Anna Maria Barry-Jester at FiveThirtyEight also agrees that interoperability poses a huge challenge to fully realizing the potential benefits of healthcare technology. She describes the ideal of an EHR as a record that "contain[s] all the things that are or were in a paper record -- medical history, diagnosis, lab tests and prescriptions -- as well as data collected from our many personal tracking devices and information that paper records never could, like reminders for best practices on treating certain diseases or warnings when there's a potential conflict between two medications. All of this in a secure location and readable format."
The current reality is much less rosy: Barry-Jester depicts it as "a bunch of records with bits of information that aren't linked together electronically."
Ross Koppel, a sociology professor at the University of Pennsylvania, has been a long-time critic of the lack of interoperability in healthcare IT systems. He argues that government incentives have mostly focused on selling software to healthcare providers without considering the usability of the EHR systems. Koppel characterizes current systems as "generally clunky, frustrating, user-unfriendly and inefficient."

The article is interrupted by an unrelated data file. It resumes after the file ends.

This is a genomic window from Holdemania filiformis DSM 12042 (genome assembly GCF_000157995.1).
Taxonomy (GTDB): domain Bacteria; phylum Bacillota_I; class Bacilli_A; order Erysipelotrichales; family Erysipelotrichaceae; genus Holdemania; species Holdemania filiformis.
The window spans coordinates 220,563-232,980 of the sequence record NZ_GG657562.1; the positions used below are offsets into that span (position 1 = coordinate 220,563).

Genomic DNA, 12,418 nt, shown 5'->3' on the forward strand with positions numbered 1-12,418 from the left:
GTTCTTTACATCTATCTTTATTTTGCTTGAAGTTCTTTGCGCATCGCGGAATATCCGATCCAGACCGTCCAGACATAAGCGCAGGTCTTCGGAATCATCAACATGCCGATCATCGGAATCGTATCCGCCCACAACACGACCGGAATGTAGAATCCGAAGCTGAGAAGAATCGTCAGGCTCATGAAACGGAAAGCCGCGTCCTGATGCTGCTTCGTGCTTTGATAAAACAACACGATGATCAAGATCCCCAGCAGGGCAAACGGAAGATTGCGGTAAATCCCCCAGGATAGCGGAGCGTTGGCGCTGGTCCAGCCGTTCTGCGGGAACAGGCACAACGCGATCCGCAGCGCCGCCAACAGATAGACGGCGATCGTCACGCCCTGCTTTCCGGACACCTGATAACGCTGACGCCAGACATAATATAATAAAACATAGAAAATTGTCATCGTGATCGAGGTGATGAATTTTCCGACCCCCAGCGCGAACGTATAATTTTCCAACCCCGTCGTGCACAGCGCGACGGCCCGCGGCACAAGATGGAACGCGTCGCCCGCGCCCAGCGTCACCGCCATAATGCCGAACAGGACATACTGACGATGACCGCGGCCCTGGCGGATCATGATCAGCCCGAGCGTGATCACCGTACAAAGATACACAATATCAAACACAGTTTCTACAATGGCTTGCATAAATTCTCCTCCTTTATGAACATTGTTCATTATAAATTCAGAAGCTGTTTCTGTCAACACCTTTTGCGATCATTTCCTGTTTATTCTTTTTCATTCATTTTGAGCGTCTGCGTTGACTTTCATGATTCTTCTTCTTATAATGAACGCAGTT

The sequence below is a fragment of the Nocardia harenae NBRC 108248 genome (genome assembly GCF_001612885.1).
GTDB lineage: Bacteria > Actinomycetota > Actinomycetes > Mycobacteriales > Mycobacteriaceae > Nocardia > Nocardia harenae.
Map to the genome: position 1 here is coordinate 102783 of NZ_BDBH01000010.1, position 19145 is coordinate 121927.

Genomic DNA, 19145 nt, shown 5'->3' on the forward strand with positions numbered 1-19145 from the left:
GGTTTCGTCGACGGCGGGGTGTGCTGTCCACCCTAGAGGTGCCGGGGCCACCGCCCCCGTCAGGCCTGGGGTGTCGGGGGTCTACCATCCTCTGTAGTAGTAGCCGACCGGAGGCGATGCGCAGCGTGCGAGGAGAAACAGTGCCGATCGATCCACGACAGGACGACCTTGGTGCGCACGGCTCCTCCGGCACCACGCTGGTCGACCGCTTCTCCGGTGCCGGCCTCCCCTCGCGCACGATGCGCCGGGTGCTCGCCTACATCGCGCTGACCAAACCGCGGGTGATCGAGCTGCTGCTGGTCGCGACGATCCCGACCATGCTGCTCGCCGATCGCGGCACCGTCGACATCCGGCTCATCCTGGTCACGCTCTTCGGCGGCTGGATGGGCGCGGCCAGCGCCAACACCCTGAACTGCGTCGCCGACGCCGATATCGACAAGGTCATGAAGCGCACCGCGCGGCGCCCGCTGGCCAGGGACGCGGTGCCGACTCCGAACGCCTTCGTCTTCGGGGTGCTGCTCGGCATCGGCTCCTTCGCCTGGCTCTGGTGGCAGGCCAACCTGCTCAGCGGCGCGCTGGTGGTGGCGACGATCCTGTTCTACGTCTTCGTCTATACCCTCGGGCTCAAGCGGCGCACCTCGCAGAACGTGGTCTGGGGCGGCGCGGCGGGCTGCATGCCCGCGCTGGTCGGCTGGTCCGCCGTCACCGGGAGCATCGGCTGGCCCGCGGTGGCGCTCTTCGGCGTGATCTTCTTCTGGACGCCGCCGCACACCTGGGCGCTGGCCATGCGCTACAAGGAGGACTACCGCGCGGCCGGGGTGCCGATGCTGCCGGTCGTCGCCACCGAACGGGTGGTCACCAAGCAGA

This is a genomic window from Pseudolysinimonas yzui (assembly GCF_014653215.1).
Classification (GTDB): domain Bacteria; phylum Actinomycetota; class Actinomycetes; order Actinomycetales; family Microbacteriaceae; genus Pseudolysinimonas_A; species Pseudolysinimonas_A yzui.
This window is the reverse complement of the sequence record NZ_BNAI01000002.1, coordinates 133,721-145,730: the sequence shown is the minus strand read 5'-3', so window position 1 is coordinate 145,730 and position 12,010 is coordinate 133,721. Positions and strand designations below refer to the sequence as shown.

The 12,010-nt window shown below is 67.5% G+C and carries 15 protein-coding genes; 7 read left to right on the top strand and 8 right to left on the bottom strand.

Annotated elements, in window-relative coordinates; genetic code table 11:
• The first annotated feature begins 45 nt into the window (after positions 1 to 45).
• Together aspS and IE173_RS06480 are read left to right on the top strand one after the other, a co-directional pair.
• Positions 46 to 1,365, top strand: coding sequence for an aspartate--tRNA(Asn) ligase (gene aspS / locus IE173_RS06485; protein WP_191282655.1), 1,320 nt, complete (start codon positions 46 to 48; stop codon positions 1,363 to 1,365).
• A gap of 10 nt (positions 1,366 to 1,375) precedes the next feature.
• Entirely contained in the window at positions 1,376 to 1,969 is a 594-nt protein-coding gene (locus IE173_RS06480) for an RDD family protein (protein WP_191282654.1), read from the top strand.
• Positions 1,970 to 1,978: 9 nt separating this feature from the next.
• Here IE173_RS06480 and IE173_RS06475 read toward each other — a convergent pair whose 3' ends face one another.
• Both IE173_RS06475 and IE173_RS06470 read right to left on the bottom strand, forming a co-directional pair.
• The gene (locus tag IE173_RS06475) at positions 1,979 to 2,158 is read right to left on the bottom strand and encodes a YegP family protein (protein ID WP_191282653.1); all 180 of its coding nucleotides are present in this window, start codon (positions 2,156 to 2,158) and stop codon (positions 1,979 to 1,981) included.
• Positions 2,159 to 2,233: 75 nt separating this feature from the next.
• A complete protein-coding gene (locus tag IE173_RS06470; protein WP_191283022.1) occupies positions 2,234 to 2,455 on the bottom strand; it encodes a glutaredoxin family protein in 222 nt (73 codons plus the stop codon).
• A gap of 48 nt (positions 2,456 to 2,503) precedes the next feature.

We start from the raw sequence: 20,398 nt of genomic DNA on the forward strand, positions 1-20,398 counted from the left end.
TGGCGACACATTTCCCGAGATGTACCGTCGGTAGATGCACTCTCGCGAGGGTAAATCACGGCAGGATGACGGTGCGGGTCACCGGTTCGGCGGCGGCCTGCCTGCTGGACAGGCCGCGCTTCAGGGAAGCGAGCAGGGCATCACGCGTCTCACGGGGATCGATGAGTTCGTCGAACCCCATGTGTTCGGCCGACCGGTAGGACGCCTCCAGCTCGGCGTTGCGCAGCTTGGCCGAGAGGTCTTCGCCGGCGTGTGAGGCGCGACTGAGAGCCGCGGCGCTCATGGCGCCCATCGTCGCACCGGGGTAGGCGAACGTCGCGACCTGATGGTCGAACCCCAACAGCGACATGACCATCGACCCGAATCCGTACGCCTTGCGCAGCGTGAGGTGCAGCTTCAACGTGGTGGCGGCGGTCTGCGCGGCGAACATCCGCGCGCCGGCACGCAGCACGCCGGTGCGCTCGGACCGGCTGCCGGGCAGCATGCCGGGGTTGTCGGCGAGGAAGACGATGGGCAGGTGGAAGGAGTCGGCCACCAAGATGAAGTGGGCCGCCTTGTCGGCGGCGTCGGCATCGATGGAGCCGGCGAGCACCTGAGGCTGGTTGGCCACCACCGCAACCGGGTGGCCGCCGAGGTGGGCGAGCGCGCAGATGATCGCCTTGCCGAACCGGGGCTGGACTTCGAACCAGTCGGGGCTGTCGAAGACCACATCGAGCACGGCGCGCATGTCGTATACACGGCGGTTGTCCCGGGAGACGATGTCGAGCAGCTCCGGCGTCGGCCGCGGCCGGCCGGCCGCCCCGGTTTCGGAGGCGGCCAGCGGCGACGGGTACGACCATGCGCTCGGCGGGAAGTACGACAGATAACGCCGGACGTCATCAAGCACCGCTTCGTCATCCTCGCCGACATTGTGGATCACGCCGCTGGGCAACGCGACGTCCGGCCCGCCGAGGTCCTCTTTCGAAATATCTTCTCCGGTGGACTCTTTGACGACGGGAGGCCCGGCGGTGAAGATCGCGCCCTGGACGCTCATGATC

"Had the IT systems first been made interoperable and easy to use, physicians would have flocked to them without incentives," he says.
It's clear that while the rapid adoption of EHR systems is heartening, the overall utility of such systems is still underdeveloped.
So, how can interoperability be achieved? Karen DeSalvo, the National Coordinator for Health Information Technology, outlined three key plans by the ONC:
- Standardize standards, including APIs and implementation standards.
- Clarify the shared expectations and actions around data security and privacy.
- "[I]ncentivize--in a durable and sustainable way -- interoperability and the appropriate uses of electronic health information."
Jared Jeffery at KLAS Research describes the current state of interoperability as a funnel. While the road of achieving interoperability is likely a long one, he believes that we will get there particularly if government legislation plays a part in encouraging its advancement.